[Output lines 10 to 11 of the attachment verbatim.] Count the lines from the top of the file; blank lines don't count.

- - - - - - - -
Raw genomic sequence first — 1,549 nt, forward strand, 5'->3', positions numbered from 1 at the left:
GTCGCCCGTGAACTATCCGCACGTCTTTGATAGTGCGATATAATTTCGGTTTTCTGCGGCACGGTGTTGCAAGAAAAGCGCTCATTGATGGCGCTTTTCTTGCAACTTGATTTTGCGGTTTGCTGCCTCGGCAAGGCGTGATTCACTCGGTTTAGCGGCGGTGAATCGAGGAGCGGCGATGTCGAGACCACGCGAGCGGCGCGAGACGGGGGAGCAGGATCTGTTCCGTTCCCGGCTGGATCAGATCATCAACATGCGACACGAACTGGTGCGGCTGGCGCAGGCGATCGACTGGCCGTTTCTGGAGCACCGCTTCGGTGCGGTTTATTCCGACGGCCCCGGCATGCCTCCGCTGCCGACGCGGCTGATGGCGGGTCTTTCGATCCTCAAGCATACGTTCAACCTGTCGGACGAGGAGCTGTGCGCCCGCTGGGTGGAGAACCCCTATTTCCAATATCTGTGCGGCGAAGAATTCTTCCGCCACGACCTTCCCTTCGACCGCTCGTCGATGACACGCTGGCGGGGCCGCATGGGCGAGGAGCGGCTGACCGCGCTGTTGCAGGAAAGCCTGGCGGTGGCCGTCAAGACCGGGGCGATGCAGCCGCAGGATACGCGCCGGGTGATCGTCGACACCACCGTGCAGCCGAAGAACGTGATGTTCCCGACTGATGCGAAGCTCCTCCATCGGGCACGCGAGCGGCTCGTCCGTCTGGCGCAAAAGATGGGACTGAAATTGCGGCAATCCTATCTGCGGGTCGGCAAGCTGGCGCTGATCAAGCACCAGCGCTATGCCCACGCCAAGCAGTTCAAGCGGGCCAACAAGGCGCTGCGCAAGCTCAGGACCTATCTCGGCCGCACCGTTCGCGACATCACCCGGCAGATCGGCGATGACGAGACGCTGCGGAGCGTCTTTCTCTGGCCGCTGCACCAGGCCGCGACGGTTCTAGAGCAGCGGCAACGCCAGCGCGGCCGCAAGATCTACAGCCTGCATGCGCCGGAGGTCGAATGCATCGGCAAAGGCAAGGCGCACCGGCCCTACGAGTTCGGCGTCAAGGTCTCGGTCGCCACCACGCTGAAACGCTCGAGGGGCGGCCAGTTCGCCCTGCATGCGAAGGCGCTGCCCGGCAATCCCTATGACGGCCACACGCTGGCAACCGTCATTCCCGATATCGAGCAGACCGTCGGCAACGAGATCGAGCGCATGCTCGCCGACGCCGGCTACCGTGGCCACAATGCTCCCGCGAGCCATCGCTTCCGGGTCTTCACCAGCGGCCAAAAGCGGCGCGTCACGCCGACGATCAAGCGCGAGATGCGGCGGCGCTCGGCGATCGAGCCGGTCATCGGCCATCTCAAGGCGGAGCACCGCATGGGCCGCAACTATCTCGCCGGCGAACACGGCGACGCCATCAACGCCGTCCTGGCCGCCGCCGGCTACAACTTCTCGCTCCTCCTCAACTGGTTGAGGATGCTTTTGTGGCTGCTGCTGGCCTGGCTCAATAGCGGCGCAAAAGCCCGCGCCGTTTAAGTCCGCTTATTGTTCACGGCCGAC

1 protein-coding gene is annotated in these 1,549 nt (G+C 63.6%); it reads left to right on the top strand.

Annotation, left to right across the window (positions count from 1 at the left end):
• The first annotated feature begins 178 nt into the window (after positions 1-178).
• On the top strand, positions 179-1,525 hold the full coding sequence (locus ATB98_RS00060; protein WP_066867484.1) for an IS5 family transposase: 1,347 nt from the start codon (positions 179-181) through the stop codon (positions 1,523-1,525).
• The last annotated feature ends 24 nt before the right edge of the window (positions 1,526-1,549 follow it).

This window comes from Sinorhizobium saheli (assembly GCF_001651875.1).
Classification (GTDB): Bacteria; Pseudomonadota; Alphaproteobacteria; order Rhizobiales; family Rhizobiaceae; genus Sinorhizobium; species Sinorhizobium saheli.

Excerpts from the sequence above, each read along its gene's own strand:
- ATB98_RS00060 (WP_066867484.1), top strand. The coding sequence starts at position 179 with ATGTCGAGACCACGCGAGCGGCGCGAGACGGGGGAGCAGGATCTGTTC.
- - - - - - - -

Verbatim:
Excerpts from the sequence above, each read along its gene's own strand:
- ATB98_RS00060 (WP_066867484.1), top strand. The coding sequence starts at position 179 with ATGTCGAGACCACGCGAGCGGCGCGAGACGGGGGAGCAGGATCTGTTC.